Apathy around National Stroke Awareness Month is realby Jodi Dodds, MD on May 30, 2017 • 9:55 am 7 Comments
I have spent the past week debating whether to post publicly about an email I received from The State (South Carolina’s most widely distributed daily newspaper). Ultimately, I concluded that it was important to do so. Stroke patients need a voice, and while The Stroke Blog was started to empower the younger stroke population through sharing information pertaining to their circumstances, empowerment leads to advocacy.
Following my post on May 18, 2017, Call To Action: Americans Fear Terrorism More Than What Is Likely To Kill Them, I decided to submit the text to The State in hopes of reaching a broad audience in a place that lies in the heart of the “Stroke Belt.” Over half of hospital admissions for stroke in South Carolina involve patients under the age of 65. It seemed an appropriate medium for providing education about stroke during National Stroke Awareness Month.
The email response I received from one of the editors, frankly, shocked me: “THanks [sic] but we’ll have to pass. We don’t generally run columns on all these made-up months, weeks and days…”
I had difficulty understanding what prompted this. Stroke has created a public health crisis, has disabled millions of Americans, and remains the fifth leading cause of death in the U.S, killing over 130,000 people annually in our country. In addition to these alarming numbers, according to the National Stroke Association, as many as 80% of strokes can be prevented. Plus, we have effective treatments within the first few hours of when a stroke starts! Therefore, stroke seemed like the perfect condition upon which to build more awareness. It’s devastating, but we have the power to change that on a large scale, both through preventative efforts and by rapidly treating strokes when they occur.
After deliberating, I replied to this particular editor, and explained that Stroke Awareness Month was being recognized by the mainstream media and hospitals across the country. This person’s quick response was that all months/days devoted to causes should be viewed the same way, whether they were about heart attacks, diabetes, “or chocolate of bicycling or … anything.”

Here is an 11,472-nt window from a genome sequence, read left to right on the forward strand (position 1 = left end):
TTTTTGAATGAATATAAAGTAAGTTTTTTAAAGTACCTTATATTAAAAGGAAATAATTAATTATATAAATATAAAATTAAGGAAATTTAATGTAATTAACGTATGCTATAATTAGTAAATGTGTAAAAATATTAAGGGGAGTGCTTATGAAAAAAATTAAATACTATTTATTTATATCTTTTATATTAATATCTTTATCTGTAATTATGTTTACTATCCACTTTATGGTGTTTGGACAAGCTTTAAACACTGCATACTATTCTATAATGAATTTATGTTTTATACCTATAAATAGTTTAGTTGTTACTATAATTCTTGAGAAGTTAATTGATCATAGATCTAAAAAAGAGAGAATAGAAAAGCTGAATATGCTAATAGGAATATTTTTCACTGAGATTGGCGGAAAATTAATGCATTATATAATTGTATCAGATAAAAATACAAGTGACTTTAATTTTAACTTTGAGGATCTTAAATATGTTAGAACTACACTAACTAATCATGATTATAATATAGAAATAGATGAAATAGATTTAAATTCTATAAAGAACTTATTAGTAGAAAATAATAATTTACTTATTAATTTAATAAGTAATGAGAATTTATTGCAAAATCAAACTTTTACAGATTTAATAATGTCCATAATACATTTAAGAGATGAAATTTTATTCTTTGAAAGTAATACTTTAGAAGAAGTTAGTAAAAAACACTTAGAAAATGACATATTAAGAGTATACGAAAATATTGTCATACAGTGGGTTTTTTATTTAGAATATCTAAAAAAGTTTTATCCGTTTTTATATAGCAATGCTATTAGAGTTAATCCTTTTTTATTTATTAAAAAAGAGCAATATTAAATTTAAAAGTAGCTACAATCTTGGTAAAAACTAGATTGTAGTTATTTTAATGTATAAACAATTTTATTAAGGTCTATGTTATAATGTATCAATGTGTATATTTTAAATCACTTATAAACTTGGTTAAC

At that point, I called a friend who has worked with hundreds of stroke patients professionally, and asked her what I was missing. I understood that there were numerous “_____ Awareness Month” recognitions, but it made perfect sense to me that the importance of calling 911, the recognition that prompt medical attention can save a person from lifelong disability, the understanding that stroke is not just a disease of the elderly, that education about the importance of smoking cessation was critical, that the knowledge that patients with high blood pressure should comply with taking their medications would all be important points for coverage in the media. And raising awareness around issues that can lessen the incidence of a disease that kills so many people annually still seemed like a good thing to me. As much as I love chocolate (and I do – seriously), lumping awareness around stroke and awareness around chocolate into the same statement rubbed me the wrong way.
In talking with my friend, she reminded me that Stroke Awareness Month was, indeed, “made up” – by President George H.W. Bush in 1989 when he signed a proclamation declaring every May as “Stroke Awareness Month.” I then began reading articles, editorials, and reflections about Stroke Awareness Month, and contemplated how important this time is to so many people affected by stroke. One of my favorites was a piece by Kirk Douglas from 2014 on The Huffington Post (click to read it).
I truly believe that everyone has the right to his or her opinions, and the right to express these opinions with language. The State can makes its own choices about the importance or lack of importance of Stroke Awareness Month, and I can make mine. I believe we do need more awareness around stroke, because I want to be treating more patients with t-PA and mechanical thrombectomy, but I can’t if they don’t call 911 or get to an emergency department quickly after a stroke starts. If they lie down on the couch to take a nap, there is a good likelihood that it will be too late to treat them once they show up at a hospital. That decision – whether to call 911 or lie down – often alters the course of a person’s life, determines whether that person will ever return to work again, will be able to care for himself or require assistance from others for decades to come.
What ultimately shifts people in the 911 direction over the lying down direction?